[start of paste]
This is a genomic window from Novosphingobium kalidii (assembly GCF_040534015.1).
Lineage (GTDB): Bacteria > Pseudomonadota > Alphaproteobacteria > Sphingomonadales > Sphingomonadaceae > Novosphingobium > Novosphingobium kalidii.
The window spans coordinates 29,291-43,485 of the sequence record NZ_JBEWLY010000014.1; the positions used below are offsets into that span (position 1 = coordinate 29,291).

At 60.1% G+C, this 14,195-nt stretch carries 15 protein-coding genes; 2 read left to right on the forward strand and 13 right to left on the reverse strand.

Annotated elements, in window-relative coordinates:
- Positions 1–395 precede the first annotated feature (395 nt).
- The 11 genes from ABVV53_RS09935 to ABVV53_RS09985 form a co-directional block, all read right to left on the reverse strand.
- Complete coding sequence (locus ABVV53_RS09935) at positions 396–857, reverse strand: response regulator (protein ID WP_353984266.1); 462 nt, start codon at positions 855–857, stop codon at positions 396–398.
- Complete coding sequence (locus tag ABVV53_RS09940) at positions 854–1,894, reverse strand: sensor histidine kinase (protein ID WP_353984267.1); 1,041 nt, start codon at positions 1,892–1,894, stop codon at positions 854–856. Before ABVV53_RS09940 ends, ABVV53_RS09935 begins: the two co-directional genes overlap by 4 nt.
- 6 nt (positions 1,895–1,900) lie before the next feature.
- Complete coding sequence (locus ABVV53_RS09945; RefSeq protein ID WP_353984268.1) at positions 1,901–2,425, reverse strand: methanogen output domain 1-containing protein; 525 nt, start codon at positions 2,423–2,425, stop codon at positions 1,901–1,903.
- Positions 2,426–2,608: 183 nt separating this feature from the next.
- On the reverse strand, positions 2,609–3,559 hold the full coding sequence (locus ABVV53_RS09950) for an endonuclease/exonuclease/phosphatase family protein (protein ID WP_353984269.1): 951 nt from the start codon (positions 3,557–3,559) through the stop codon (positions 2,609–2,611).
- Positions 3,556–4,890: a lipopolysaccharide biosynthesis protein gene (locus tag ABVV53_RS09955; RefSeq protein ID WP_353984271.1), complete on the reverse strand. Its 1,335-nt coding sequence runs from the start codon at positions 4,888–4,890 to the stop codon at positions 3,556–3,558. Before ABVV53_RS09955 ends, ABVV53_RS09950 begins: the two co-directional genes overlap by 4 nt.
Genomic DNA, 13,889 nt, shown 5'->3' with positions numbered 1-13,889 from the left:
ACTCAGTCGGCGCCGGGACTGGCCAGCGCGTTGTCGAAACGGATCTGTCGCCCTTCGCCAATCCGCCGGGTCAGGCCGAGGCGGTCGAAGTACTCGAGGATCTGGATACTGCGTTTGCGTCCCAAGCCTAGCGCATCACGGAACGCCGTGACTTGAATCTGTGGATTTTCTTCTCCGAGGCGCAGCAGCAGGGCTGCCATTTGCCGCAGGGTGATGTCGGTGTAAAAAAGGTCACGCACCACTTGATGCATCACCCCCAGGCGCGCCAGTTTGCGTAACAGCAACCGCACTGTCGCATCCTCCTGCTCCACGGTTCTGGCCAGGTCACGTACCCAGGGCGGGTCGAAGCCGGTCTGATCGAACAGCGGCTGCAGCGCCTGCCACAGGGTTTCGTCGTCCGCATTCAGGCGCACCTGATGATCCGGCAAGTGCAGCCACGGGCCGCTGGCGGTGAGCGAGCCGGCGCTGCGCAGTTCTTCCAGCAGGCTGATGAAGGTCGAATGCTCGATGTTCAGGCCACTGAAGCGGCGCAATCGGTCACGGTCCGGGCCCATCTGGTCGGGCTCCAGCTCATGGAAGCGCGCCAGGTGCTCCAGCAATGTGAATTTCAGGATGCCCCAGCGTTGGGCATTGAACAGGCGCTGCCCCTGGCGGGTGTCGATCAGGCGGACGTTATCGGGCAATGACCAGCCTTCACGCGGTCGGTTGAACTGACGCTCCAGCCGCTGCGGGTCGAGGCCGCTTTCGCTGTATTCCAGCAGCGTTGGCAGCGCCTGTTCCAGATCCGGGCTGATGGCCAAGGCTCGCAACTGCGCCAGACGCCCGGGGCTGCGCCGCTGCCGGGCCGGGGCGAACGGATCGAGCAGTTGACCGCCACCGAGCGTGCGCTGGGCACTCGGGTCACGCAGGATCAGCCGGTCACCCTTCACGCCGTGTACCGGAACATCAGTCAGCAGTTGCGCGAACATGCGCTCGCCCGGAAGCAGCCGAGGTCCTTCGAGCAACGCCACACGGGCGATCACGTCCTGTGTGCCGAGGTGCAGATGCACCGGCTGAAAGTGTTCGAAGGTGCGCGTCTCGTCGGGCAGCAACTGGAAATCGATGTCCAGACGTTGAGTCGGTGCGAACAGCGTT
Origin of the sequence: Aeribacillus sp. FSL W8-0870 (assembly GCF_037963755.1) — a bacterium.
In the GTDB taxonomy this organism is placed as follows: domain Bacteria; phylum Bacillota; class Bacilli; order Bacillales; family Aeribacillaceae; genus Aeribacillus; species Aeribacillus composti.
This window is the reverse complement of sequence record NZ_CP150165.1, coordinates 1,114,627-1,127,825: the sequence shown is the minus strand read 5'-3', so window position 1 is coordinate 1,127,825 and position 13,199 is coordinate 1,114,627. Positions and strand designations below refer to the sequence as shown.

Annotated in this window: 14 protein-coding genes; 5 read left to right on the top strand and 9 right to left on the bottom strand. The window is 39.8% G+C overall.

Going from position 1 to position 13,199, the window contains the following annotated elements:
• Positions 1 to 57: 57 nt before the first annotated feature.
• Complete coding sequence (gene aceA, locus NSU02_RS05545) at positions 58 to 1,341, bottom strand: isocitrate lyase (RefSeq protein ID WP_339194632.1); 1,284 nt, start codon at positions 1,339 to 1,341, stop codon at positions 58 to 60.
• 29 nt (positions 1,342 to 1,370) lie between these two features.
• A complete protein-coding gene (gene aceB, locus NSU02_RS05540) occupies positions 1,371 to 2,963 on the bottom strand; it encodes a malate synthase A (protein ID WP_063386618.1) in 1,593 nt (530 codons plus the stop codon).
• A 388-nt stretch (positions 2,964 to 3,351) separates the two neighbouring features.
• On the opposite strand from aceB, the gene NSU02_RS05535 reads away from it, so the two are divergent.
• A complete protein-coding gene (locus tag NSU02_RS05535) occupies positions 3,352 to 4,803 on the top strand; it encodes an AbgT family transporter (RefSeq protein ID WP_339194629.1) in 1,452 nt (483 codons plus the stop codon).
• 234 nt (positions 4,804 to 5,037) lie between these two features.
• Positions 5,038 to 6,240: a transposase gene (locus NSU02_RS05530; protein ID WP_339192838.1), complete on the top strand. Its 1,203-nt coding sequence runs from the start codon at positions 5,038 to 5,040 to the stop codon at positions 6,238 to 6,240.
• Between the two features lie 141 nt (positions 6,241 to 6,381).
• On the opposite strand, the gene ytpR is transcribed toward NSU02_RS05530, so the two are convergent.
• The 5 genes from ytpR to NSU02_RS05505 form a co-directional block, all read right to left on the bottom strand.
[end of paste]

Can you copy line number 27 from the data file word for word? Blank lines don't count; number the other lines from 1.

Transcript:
• On the opposite strand from aceB, the gene NSU02_RS05535 reads away from it, so the two are divergent.